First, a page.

The story of two men on different sides of a prison riot -- the inmate leading the rebellion and the young guard trapped in the revolt, who poses as a prisoner in a desperate attempt to survive the ordeal.
The youngest son of an alcoholic former boxer returns home, where he's trained by his father for competition in a mixed martial arts tournament - a path that puts the fighter on a collision corner with his older brother.
Marcus Luttrell and his team set out on a mission to capture or kill notorious Taliban leader Ahmad Shah, in late June 2005. Marcus and his team are left to fight for their lives in one of the most valiant efforts of modern warfare.
When a crusading chairperson of the military budget committee pressures the would be Navy secretary to begin full gender integration of the service, he offers the chance for a test case for a female trainee in the US Navy's elite SEAL/C.R.T. selection program. LT. Jordan O'Neill is given the assignment, but no one expects her to succeed in an inhumanly punishing regime that has a standard 60% dropout rate for men. However, O'Neill is determined to prove everyone wrong. Written by
Kenneth Chisholm <firstname.lastname@example.org>
If O'Neil was to be accepted into the Combined Reconnaissance Teams, she would need to have already become a certified SEAL which obviously wouldn't have been possible. Also, other characters talk about "Hell Week" which is solely a term used in the Navy SEALs. See more »
Master Chief John Urgayle:
SIXTY PERCENT of you will NOT pass this course! How do I know? Because that is an historical FACT! Now for the bad news, I always like to get *one quitter* on the first day, and until I do, that first day *does not end!*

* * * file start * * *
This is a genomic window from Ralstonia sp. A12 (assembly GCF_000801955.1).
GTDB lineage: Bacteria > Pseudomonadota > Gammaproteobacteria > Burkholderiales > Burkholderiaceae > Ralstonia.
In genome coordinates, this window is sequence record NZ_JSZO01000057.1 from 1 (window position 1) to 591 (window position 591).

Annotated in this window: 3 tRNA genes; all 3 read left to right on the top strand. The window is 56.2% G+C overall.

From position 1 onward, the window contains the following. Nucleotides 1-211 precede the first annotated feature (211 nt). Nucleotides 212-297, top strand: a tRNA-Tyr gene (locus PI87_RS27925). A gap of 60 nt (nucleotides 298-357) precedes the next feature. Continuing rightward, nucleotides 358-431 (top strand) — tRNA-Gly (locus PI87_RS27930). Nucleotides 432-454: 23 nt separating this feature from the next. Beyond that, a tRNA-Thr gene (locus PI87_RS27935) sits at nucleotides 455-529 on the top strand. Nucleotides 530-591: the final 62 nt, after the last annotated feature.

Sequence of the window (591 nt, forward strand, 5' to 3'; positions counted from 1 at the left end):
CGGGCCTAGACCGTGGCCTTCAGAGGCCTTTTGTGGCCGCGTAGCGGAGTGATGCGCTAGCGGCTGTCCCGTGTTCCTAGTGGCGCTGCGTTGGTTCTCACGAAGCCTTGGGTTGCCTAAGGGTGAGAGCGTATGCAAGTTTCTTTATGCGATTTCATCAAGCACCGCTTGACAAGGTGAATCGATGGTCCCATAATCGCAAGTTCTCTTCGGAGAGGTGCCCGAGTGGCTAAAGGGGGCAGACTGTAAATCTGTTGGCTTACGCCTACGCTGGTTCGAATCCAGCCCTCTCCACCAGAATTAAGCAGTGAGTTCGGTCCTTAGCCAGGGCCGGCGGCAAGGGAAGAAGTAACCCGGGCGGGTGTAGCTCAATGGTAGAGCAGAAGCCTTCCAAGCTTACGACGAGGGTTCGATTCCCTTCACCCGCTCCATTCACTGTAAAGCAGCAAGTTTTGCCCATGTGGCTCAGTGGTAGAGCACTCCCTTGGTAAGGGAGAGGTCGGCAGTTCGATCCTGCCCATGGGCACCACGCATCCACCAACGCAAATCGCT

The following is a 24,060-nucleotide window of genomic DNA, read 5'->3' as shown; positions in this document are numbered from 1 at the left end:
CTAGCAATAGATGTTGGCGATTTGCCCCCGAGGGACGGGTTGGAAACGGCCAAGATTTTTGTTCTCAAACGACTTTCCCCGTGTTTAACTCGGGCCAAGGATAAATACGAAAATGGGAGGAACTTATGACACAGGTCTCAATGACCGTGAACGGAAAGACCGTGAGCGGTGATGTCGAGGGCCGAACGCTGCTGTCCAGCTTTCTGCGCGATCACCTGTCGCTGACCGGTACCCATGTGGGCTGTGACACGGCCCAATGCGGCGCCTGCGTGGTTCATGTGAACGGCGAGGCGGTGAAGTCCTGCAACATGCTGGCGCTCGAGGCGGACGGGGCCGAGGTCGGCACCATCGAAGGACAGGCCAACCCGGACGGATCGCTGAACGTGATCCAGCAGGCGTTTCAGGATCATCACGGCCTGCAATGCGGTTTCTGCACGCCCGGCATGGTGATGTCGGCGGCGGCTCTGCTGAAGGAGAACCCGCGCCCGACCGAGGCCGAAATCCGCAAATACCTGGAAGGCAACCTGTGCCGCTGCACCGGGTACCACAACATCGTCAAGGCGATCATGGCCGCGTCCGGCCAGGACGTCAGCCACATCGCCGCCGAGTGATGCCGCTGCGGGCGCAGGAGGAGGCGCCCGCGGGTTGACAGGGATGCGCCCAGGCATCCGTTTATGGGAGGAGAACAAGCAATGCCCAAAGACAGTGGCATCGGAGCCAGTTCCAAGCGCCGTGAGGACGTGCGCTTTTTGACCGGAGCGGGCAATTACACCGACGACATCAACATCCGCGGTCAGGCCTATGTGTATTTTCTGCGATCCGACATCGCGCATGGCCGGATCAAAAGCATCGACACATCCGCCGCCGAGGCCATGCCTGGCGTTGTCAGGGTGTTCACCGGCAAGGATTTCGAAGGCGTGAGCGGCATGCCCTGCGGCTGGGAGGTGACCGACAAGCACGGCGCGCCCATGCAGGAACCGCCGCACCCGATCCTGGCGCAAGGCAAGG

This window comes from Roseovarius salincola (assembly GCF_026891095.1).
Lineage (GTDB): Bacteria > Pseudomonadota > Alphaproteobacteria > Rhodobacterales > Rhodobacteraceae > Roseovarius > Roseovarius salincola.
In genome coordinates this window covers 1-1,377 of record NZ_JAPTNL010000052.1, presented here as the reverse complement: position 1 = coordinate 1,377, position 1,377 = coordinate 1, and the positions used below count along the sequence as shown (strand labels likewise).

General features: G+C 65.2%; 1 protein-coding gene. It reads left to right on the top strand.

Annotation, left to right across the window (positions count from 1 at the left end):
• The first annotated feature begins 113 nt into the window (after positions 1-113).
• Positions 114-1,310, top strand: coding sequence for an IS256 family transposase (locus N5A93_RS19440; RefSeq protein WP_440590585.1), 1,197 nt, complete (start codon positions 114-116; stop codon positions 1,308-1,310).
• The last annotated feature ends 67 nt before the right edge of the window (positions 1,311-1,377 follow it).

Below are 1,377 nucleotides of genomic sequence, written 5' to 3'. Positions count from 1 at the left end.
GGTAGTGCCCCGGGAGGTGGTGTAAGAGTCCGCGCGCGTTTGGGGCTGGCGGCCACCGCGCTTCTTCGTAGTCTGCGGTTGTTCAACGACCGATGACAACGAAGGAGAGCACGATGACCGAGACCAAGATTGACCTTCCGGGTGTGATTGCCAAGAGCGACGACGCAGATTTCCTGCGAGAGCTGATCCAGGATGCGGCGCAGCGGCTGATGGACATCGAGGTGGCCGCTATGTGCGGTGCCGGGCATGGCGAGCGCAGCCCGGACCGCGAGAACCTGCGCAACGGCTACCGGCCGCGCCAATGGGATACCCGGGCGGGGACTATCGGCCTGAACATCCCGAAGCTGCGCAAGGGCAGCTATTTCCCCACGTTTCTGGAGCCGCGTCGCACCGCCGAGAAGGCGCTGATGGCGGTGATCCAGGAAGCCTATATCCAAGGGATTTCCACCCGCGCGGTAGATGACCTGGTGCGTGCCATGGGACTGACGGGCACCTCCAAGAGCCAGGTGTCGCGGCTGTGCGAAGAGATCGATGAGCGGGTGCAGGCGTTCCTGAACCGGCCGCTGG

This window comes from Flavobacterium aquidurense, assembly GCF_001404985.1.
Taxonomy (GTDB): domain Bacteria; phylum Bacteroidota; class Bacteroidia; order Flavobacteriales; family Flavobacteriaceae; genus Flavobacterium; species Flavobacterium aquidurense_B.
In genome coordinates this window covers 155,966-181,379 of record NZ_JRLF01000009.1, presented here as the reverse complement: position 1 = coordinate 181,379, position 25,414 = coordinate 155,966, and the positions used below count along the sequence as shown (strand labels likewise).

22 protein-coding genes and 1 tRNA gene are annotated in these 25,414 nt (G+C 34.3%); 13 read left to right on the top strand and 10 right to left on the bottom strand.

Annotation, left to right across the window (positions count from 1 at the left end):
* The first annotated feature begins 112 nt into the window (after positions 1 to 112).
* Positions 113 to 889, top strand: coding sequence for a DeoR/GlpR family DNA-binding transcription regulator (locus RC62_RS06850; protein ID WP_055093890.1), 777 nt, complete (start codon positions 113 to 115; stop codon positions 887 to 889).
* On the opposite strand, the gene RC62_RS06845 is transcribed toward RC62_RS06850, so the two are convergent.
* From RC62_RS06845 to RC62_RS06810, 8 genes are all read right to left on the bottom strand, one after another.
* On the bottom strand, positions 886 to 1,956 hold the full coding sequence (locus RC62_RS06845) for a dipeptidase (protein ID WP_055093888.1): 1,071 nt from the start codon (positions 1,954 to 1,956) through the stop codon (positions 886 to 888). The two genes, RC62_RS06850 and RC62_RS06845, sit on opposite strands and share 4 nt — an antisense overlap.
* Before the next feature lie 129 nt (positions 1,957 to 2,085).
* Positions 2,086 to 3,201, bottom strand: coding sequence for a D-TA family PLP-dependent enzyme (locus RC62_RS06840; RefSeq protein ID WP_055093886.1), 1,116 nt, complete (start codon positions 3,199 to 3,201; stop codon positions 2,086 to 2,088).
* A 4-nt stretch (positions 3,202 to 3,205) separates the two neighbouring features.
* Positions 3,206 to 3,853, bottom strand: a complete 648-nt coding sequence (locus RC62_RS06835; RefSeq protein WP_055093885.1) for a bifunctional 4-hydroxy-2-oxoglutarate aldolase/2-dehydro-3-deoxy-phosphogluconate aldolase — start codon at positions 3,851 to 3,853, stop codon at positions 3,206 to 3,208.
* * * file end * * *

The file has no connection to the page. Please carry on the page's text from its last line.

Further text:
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This is the female version of G.I. Joe, where Demi Moore plays Jordan O'Niell, a female trainee in the US Navy who is sent to the SEAL/C.R.T. selection program. There, O'Neill endures a grueling and inhumanly punishing regime, but is determined to stay put and prove to everyone that she is capable of completing her training and is worthy of her spot in the Navy program.
Moore played the part pretty well, pulling off the macho role convincingly and proved she is a strong person to stand up to her all-male peers. Viggo Mortensen played the tormenting Chief John James Urgayle well - cunning, vicious and villainous. The rest of the cast consisted of the male officers, who also pulled off pretty convincing military roles. Them doubting O'Niell's ability to join the Navy and mocking her determination provided some intrigue in the movie. The scenes of the officers having to dig through food scraps from garbage bins for dinner and them listening to boring music while taking a test late at night were haunting.
The movie has a pretty fast moving plot and a nice touch of action, albeit some scenes were too gritty and over-the-top in my opinion, and much of the cinematography and visual were too dark. But overall, it's not a bad film; makes you feel the pain and grueling process of being in the military.
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